Prepayments post a 10-year challenge pic
admin | February 8, 2019
This document is intended for institutional investors and is not subject to all of the independence and disclosure standards applicable to debt research reports prepared for retail investors.
Prepayment speeds in 30-year MBS continued their seasonal decline in January, pulled lower by extremely slow housing turnover. Another 2.5 business days in January could not overcome seasonal drag. Lagged interest rates, which get prepayments rolling months before they show up, did fall from December by 25 bp to 30 bp but were still stayed high enough to keep most of the market out-of-the-money for refinancing. Fannie Mae speeds dropped to 6.6 CPR, the slowest print since 2008. Speeds look set to rebound, but only slightly.
A bounce in February and March
Speeds look set to rebound roughly 15% in February and another 20% to 25% in March. Lagged mortgage rates are 15 bp lower and seasonal turnover begins to increase. These factors should push speeds faster in February despite the fact that there are two fewer business days.
Similar to December, discount Ginnie Mae pools did not slow as much as conventional pools and remained generally 2 CPR to 3 CPR faster than conventionals. For example:
- Fannie 30 year 3.5%s 2018 increased 2.2% to 3.8 CPR, while the equivalent Ginnie II cohort increased 1.1% to 6.6 CPR.
- Fannie 30 year 3.0%s 2018 slowed 35.5% to 2.5 CPR, while the equivalent Ginnie II cohort increased 9.8% to 6.1 CPR.
Ginnie Mae 100% Puerto Rico pools also slowed in January. These pools historically offer excellent prepayment protection, but there have been concerns about the potential for fast speeds caused by Hurricane Maria in 2017. Most of the delinquencies resulting from the hurricane have been resolved–and many cured without a buyout—although delinquencies are still slightly elevated relative to the pre-hurricane norm. Slower speeds suggest that buyouts did not increase in January, and might even have fallen; buyout data isn’t available until the evening of the sixth business day.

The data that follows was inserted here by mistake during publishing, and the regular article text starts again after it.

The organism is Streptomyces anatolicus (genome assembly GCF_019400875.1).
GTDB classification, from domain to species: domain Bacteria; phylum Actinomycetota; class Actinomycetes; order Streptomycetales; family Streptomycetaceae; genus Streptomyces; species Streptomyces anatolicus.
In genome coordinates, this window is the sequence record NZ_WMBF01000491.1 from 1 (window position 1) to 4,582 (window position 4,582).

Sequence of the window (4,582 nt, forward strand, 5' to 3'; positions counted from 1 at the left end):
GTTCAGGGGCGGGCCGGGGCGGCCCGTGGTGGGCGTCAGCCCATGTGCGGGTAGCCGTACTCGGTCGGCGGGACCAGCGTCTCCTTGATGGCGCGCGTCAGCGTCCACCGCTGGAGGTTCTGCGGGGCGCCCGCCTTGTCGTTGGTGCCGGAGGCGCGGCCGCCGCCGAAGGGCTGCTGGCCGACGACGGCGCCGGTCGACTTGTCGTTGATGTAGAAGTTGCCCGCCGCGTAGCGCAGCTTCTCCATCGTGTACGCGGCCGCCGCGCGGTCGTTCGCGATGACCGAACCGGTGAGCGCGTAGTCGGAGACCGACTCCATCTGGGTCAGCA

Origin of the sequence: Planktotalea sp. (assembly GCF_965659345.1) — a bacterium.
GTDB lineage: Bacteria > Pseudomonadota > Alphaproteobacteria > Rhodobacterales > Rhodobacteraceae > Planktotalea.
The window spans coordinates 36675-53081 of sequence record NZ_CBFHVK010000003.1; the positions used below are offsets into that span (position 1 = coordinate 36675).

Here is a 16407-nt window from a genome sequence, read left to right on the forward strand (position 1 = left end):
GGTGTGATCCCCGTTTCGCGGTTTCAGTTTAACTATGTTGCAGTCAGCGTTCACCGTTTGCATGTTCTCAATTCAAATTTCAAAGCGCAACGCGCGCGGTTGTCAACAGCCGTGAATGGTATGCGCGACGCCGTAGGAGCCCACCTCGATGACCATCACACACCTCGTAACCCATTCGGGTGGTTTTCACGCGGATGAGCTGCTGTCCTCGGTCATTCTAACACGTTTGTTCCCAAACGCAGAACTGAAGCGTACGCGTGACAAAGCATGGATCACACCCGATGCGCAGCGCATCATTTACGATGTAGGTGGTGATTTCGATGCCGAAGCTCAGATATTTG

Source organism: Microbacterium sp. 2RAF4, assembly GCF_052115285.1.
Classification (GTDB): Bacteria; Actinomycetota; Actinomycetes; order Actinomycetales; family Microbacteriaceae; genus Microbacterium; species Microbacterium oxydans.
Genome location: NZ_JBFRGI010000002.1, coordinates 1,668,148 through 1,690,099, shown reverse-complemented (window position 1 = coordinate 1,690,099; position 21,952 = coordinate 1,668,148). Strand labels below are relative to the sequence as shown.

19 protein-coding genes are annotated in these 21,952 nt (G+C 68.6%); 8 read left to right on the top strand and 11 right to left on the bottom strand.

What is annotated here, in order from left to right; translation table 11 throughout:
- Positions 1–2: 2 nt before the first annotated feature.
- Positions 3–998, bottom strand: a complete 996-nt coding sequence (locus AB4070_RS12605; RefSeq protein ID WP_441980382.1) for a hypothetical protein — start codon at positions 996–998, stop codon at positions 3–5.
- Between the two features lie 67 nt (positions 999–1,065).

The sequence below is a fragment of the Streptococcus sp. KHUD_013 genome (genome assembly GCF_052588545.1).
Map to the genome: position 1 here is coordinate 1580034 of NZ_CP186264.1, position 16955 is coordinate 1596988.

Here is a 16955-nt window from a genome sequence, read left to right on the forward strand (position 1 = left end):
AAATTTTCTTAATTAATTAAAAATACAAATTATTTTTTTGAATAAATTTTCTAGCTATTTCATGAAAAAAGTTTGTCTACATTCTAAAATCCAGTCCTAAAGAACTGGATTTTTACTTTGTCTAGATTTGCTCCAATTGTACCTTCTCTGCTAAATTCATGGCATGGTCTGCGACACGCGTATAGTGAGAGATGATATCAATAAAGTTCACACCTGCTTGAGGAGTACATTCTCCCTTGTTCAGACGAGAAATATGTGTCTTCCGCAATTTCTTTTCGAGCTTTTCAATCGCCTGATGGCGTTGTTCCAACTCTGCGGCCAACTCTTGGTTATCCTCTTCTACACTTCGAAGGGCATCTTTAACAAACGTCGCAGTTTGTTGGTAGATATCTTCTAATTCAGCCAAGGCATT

The Fannie Mae and Freddie Mac numbers
Fannie Mae 30-year aggregate speeds slowed 7.9% to 6.6 CPR from 7.1 CPR, somewhat more than the expected 5% slowdown. Freddie Mac 30-year speeds fell 6.3% to 6.5 CPR from 6.9 CPR, a bit closer to expectations than Fannie’s print. Gold speeds were a little stronger in 3.0%s and 3.5%s
Slower speeds were driven by low seasonal housing turnover, which is usually very low in January. Speeds fell despite 2.5 additional business days and 25 bp to 30 bp lower lagged mortgage rates. Low coupon pools, which primarily prepay due to housing turnover since the loans are out-of-the-money to refi, slowed the most. For example, Fannie Mae 3.0%s slowed 15.4% in aggregate, and most vintages of that coupon slowed comparably.
Exhibit 1: Slower seasonal housing turnover drags speeds down
Source: Fannie Mae, Freddie Mac, Ginnie Mae, eMBS, 1010data, Amherst Pierpont Securities
Refinanceability rises but only a little
Lagged mortgage rates fell 25 bp to 30 bp in January and will be another 15 bp lower in February. A cumulative rate move of that magnitude typically would have a large effect on prepayment speeds. But primary rates are so much higher than most mortgages that the majority of the MBS universe remains out-of-the-money (Exhibit 2).
Exhibit 2: Most mortgages are not in-the-money
Note: data show the share of outstanding 30-year MBS with 75 bp or more refinancing incentive and also shows the average prepayment speed expected at those rates. The average speed ignores seasonality; actual speeds should be faster in the summer and slower in the winter. Source: Amherst Pierpont Securities.
The MBS universe dropped below 7% in-the-money when Treasury rates exceeded 3.0% and mortgage rates exceeded 4.8%; the subsequent rally pushed refinanceability up to 10%. Even a 2.0% 10-year Treasury rate would only result in 31% of mortgages in-the-money and an aggregate speed of only 13 CPR. However, that only adds roughly 1.0 CPR to average speeds. Certain coupons will react more to the rally than others, of course, but most of the mortgage market will not refinance at these rates.
Prepayment speeds should rebound by roughly 15% in February and another 20% to 25% in March. Lagged mortgage rates fall another 15 bp and seasonal turnover begins to increase in February, pushing speeds faster despite the fact that there are 2 fewer business days.
Exhibit 3: Prepayment summary
Source: Fannie Mae, Freddie Mac, Ginnie Mae, eMBS, Amherst Pierpont Securities
Our short term forecast is shown in Exhibit 6 (Fannie Mae) and Exhibit 7 (Freddie Mac). Exhibit 5 shows the static rates used in the prepayment forecast.
Exhibit 4: Agency speeds, largest cohorts
Source: Fannie Mae, Freddie Mac, Ginnie Mae, eMBS, 1010data, Amherst Pierpont Securities
Exhibit 5: Mortgage rate forecast
Source: Freddie Mac, Bloomberg, Amherst Pierpont Securities
Exhibit 6: Fannie Mae short term forecast
Source: Fannie Mae, eMBS, Amherst Pierpont Securities
Exhibit 7: Freddie Mac short term forecast
Source: Freddie Mac, eMBS, Amherst Pierpont Securities
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